“I thought it looked good,” Meeks said of the Lakers going small. “I think myself, Kobe, Darius Morris, Metta, we brought a lot of intensity when we got out there and it looked good.”

They did, and it saved the Lakers bacon in a game they really didn’t deserve to win.

Charlotte can really only do one thing well on offense — run in transition and go straight to the rim. They have athletes and a couple solid guards (Kemba Walker and Ramon Sessions). But stopping them isn’t complex.

However, the Lakers couldn’t do it for two and a half quarters — the Lakers transition defense was atrocious. Charlotte shot 57 percent in the second quarter and led 58-53 at the half. The Lakers went cold shooting in the 10 minutes of the second quarter, and that let the Bobcats run. That lead climbed up to 18 the third quarter as the Bobcats started to gain confidence, got to loose balls, kept knocking down shots, and even Michael Kidd-Gilchrist hit a jumper. The Lakers are not a good perimeter defensive team right now, not consistently, and Steve Nash is not going to fix that.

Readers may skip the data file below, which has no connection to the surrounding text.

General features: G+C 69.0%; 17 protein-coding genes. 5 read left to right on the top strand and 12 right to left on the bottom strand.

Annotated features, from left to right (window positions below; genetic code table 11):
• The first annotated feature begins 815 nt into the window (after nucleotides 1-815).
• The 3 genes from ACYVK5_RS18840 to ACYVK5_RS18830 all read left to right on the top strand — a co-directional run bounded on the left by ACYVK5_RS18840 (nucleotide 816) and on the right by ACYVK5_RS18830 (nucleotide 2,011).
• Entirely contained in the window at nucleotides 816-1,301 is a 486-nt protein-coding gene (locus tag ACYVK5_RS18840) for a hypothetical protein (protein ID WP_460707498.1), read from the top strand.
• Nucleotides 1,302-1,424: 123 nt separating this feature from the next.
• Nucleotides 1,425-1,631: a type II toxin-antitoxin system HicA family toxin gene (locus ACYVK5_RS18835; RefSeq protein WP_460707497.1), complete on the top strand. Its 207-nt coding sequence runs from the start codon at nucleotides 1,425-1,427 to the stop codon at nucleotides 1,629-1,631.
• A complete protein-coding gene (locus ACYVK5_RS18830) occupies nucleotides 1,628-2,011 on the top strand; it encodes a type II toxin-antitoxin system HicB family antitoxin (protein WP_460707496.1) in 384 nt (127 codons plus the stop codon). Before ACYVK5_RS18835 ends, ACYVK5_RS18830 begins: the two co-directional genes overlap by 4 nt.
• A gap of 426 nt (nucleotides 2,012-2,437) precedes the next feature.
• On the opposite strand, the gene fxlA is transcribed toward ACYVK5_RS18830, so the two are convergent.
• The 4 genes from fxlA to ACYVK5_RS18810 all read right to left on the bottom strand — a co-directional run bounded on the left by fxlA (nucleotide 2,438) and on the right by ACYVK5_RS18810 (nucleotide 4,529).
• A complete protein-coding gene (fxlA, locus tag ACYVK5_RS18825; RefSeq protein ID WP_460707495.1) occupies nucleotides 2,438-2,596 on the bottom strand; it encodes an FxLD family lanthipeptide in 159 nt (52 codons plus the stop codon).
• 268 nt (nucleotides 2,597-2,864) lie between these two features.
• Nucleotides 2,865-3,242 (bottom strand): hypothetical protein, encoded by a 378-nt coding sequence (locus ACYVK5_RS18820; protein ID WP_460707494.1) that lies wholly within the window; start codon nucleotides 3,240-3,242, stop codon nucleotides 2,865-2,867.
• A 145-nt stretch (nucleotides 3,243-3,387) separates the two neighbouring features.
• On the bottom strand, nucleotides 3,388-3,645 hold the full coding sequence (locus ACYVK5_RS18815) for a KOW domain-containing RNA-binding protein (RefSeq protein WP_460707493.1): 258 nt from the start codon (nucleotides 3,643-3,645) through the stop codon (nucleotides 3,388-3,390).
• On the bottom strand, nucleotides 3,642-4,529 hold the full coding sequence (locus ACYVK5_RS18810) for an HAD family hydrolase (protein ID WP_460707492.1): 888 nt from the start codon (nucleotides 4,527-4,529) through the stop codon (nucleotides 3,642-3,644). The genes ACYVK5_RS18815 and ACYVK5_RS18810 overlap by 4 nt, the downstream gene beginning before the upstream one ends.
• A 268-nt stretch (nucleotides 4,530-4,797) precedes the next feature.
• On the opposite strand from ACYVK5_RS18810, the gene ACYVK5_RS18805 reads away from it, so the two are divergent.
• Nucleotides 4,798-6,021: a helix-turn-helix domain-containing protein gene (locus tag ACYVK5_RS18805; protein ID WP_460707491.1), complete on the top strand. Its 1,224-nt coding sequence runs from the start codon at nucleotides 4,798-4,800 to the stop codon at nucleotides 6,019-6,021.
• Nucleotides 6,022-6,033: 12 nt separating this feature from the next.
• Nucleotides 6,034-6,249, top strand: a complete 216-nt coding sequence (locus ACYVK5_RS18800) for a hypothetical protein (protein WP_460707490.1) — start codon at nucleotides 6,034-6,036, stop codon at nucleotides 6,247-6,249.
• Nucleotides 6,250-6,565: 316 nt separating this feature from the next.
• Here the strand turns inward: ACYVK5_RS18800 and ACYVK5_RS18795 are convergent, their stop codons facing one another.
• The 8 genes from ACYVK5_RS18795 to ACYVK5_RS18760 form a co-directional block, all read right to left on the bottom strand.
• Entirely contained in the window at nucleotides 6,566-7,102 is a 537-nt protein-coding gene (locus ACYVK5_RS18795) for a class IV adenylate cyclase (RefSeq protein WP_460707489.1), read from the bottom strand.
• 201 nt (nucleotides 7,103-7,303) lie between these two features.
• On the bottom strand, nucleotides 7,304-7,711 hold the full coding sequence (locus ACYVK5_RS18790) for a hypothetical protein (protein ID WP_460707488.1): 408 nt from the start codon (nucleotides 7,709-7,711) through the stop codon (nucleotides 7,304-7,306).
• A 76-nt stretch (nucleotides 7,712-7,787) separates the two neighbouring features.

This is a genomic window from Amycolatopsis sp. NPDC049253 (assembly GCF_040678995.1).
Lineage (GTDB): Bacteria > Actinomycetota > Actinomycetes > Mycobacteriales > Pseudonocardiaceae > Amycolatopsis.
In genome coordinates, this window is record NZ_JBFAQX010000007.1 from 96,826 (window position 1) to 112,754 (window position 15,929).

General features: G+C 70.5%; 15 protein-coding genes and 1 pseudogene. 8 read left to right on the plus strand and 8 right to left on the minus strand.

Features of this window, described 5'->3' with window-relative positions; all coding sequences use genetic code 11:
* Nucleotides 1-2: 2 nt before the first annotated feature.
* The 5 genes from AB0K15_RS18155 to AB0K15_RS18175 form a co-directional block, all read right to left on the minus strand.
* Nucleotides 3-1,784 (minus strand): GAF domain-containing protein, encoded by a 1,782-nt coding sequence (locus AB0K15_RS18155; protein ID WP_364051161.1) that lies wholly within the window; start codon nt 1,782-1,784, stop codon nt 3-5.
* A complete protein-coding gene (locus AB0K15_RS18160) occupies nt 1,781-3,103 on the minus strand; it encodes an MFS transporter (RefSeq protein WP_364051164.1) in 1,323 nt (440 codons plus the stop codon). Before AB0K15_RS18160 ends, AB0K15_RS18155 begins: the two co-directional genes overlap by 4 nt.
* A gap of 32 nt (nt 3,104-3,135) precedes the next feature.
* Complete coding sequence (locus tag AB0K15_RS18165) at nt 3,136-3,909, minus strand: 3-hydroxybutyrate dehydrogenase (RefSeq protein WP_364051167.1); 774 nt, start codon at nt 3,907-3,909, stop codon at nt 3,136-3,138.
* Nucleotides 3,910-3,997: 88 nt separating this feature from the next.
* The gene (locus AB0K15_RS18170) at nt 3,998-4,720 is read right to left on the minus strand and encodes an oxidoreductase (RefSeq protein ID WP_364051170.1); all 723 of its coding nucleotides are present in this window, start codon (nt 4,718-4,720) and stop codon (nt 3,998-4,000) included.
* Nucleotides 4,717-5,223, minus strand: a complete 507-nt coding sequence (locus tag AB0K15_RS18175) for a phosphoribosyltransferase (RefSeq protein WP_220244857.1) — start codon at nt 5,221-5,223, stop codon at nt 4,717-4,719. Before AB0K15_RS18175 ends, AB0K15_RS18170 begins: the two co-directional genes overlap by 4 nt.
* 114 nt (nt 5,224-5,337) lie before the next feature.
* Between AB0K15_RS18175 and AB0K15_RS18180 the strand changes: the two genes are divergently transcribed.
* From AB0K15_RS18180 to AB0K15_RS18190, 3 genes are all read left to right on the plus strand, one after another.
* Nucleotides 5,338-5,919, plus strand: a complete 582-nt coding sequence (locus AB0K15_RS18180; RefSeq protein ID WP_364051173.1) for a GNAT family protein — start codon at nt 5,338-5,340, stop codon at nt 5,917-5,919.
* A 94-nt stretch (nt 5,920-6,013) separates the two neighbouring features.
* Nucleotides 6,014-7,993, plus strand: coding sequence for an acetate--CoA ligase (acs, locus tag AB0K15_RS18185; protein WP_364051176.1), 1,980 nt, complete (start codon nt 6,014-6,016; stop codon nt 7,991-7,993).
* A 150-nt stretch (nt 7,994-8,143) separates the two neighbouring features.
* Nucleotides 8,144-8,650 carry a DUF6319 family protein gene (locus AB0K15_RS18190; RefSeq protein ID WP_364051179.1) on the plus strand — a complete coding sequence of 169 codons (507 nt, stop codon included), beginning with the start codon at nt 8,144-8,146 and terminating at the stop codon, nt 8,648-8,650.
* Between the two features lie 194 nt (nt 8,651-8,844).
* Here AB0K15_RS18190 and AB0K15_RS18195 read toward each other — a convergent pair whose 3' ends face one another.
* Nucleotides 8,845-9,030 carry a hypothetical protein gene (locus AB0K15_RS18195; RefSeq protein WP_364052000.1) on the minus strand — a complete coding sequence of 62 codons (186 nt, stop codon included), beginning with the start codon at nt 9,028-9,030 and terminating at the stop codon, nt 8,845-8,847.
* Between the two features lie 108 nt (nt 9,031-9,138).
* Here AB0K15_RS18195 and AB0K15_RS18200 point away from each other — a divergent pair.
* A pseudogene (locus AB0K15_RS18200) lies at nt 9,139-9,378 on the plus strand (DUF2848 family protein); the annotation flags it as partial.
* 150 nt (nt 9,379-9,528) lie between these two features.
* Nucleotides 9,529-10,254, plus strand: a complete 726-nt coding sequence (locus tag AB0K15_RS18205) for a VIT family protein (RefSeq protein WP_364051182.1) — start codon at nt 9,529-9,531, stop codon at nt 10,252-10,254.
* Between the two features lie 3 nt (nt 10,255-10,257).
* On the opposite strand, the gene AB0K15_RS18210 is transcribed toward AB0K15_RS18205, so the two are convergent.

Credit the Bobcats for doing what coach Mike Dunlap had in the game plan — he said before the game he wanted to test the Lakers defense in transition and early in the shot clock, before Dwight Howard was planted in the paint. It worked. They executed it.

But when the Lakers went small and cranked up the intensity on defense — World Peace and Morris in particular started to play some perimeter defense — the Bobcats had no answer. They don’t have the talent to hang in. Los Angeles went on a 30-4 run and took the lead. Down the stretch it was a ballgame again.

Kobe Bryant bailed them out — he had the final four points (a driving layup and an elbow jumper coming off a Howard screen) and that was enough to hang on. Kobe scored 30 to lead everyone in this game.

The final play was a wild scramble where the Bobcats could have won – Kemba Walker drove but Howard blocked it, the ball went to Gerald Henderson whose putback layup rattled rolled around the rim and went out, then Byron Mullens missed a rushed shot in the paint to win it.